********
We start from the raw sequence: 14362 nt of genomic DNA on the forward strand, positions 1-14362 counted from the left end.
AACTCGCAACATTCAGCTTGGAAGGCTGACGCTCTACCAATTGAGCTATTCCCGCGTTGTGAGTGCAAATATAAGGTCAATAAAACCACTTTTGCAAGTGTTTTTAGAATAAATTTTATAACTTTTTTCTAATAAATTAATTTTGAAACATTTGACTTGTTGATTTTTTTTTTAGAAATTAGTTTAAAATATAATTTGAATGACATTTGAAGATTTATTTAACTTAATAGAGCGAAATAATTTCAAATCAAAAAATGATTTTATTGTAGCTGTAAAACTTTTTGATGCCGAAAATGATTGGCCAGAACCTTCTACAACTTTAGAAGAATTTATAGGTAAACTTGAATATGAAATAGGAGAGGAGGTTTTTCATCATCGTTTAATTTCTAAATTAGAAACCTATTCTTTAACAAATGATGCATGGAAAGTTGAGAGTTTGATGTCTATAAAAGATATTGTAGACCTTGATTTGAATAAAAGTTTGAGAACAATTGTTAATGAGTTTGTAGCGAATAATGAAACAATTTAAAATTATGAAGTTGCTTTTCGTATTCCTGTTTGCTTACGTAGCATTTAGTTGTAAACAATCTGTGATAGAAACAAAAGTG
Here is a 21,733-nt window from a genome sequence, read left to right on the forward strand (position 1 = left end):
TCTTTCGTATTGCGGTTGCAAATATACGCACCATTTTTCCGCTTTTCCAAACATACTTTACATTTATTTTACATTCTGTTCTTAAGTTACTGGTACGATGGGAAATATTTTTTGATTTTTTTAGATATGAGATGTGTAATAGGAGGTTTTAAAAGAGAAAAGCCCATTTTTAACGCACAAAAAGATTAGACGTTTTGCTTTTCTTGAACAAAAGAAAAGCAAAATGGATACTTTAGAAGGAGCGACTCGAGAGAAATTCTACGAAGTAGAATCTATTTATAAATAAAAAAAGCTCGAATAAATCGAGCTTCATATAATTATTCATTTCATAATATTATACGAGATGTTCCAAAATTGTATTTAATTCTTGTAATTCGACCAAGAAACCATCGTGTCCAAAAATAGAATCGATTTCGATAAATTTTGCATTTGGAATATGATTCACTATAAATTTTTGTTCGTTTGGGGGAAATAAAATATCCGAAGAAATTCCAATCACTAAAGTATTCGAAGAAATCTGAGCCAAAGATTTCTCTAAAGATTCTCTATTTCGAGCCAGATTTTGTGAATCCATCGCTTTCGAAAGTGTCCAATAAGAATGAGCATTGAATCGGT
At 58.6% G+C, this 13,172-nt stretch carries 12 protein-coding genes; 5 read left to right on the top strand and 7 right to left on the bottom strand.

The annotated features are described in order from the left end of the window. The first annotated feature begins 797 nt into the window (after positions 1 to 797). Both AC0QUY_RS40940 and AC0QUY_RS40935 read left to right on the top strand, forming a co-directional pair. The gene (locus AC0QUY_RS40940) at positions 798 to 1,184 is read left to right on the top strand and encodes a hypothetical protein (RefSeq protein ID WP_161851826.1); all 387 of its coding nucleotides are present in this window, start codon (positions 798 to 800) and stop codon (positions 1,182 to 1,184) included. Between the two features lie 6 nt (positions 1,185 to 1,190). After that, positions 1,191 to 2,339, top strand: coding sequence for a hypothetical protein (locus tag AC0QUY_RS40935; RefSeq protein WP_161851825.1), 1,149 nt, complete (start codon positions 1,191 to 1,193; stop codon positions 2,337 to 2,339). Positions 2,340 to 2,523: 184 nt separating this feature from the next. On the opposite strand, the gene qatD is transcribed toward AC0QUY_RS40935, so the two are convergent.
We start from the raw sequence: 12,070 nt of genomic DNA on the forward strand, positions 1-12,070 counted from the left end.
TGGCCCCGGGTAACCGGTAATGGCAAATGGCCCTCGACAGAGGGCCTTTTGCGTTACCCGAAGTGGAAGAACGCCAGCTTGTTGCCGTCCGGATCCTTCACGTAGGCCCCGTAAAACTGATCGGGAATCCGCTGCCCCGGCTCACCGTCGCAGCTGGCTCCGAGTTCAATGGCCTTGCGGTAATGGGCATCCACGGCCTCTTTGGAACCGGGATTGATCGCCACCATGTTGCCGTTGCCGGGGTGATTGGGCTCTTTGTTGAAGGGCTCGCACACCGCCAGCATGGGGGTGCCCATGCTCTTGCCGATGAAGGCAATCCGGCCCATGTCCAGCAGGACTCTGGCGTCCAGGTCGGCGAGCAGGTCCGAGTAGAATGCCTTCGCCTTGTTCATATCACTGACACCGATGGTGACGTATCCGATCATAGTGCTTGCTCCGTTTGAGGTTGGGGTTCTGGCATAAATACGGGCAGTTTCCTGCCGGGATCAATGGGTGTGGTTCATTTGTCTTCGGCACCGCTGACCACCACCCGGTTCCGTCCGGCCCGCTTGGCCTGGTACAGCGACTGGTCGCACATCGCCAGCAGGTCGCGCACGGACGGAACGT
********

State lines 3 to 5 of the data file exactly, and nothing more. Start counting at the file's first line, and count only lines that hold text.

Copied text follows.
Here is a 21,733-nt window from a genome sequence, read left to right on the forward strand (position 1 = left end):
TCTTTCGTATTGCGGTTGCAAATATACGCACCATTTTTCCGCTTTTCCAAACATACTTTACATTTATTTTACATTCTGTTCTTAAGTTACTGGTACGATGGGAAATATTTTTTGATTTTTTTAGATATGAGATGTGTAATAGGAGGTTTTAAAAGAGAAAAGCCCATTTTTAACGCACAAAAAGATTAGACGTTTTGCTTTTCTTGAACAAAAGAAAAGCAAAATGGATACTTTAGAAGGAGCGACTCGAGAGAAATTCTACGAAGTAGAATCTATTTATAAATAAAAAAAGCTCGAATAAATCGAGCTTCATATAATTATTCATTTCATAATATTATACGAGATGTTCCAAAATTGTATTTAATTCTTGTAATTCGACCAAGAAACCATCGTGTCCAAAAATAGAATCGATTTCGATAAATTTTGCATTTGGAATATGATTCACTATAAATTTTTGTTCGTTTGGGGGAAATAAAATATCCGAAGAAATTCCAATCACTAAAGTATTCGAAGAAATCTGAGCCAAAGATTTCTCTAAAGATTCTCTATTTCGAGCCAGATTTTGTGAATCCATCGCTTTCGAAAGTGTCCAATAAGAATGAGCATTGAATCGGT
At 58.6% G+C, this 13,172-nt stretch carries 12 protein-coding genes; 5 read left to right on the top strand and 7 right to left on the bottom strand.